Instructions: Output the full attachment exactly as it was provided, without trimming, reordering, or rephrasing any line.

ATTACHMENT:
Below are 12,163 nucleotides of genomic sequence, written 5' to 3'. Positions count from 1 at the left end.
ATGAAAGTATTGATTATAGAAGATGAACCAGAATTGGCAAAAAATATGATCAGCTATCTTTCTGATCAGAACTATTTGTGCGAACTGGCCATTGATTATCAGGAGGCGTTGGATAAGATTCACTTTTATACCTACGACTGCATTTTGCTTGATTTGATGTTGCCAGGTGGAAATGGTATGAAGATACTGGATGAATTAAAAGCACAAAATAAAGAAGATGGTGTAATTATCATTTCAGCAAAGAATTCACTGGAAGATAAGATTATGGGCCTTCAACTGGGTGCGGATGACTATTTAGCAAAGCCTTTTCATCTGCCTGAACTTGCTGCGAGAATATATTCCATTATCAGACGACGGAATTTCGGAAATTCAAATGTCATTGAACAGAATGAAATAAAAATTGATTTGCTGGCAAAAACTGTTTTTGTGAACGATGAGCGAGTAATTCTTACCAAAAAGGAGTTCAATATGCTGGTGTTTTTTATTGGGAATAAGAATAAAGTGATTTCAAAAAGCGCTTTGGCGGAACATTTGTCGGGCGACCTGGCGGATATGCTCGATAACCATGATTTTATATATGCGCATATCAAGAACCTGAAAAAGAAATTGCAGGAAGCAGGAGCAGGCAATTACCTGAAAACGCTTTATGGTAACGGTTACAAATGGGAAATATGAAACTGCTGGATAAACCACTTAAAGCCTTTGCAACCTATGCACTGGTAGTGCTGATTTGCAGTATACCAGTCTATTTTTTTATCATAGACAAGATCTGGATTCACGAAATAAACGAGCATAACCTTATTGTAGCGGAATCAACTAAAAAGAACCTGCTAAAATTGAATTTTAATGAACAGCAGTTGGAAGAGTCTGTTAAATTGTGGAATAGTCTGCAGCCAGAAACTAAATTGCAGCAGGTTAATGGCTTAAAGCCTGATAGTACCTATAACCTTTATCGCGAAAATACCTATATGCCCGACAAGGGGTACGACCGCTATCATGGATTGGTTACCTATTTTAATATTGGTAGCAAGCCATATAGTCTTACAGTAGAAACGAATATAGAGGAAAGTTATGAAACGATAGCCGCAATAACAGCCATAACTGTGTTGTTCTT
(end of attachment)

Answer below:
Below are 12,163 nucleotides of genomic sequence, written 5' to 3'. Positions count from 1 at the left end.
ATGAAAGTATTGATTATAGAAGATGAACCAGAATTGGCAAAAAATATGATCAGCTATCTTTCTGATCAGAACTATTTGTGCGAACTGGCCATTGATTATCAGGAGGCGTTGGATAAGATTCACTTTTATACCTACGACTGCATTTTGCTTGATTTGATGTTGCCAGGTGGAAATGGTATGAAGATACTGGATGAATTAAAAGCACAAAATAAAGAAGATGGTGTAATTATCATTTCAGCAAAGAATTCACTGGAAGATAAGATTATGGGCCTTCAACTGGGTGCGGATGACTATTTAGCAAAGCCTTTTCATCTGCCTGAACTTGCTGCGAGAATATATTCCATTATCAGACGACGGAATTTCGGAAATTCAAATGTCATTGAACAGAATGAAATAAAAATTGATTTGCTGGCAAAAACTGTTTTTGTGAACGATGAGCGAGTAATTCTTACCAAAAAGGAGTTCAATATGCTGGTGTTTTTTATTGGGAATAAGAATAAAGTGATTTCAAAAAGCGCTTTGGCGGAACATTTGTCGGGCGACCTGGCGGATATGCTCGATAACCATGATTTTATATATGCGCATATCAAGAACCTGAAAAAGAAATTGCAGGAAGCAGGAGCAGGCAATTACCTGAAAACGCTTTATGGTAACGGTTACAAATGGGAAATATGAAACTGCTGGATAAACCACTTAAAGCCTTTGCAACCTATGCACTGGTAGTGCTGATTTGCAGTATACCAGTCTATTTTTTTATCATAGACAAGATCTGGATTCACGAAATAAACGAGCATAACCTTATTGTAGCGGAATCAACTAAAAAGAACCTGCTAAAATTGAATTTTAATGAACAGCAGTTGGAAGAGTCTGTTAAATTGTGGAATAGTCTGCAGCCAGAAACTAAATTGCAGCAGGTTAATGGCTTAAAGCCTGATAGTACCTATAACCTTTATCGCGAAAATACCTATATGCCCGACAAGGGGTACGACCGCTATCATGGATTGGTTACCTATTTTAATATTGGTAGCAAGCCATATAGTCTTACAGTAGAAACGAATATAGAGGAAAGTTATGAAACGATAGCCGCAATAACAGCCATAACTGTGTTGTTCTT